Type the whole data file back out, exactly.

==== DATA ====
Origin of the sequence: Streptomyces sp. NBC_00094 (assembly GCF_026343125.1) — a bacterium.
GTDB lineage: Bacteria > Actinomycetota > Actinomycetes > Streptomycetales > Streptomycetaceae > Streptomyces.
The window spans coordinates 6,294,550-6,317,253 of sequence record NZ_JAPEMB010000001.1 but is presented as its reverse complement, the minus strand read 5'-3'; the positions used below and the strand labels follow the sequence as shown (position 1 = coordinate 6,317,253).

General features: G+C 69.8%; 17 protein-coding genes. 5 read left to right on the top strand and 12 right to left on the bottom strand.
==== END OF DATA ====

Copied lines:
Origin of the sequence: Streptomyces sp. NBC_00094 (assembly GCF_026343125.1) — a bacterium.
GTDB lineage: Bacteria > Actinomycetota > Actinomycetes > Streptomycetales > Streptomycetaceae > Streptomyces.
The window spans coordinates 6,294,550-6,317,253 of sequence record NZ_JAPEMB010000001.1 but is presented as its reverse complement, the minus strand read 5'-3'; the positions used below and the strand labels follow the sequence as shown (position 1 = coordinate 6,317,253).

General features: G+C 69.8%; 17 protein-coding genes. 5 read left to right on the top strand and 12 right to left on the bottom strand.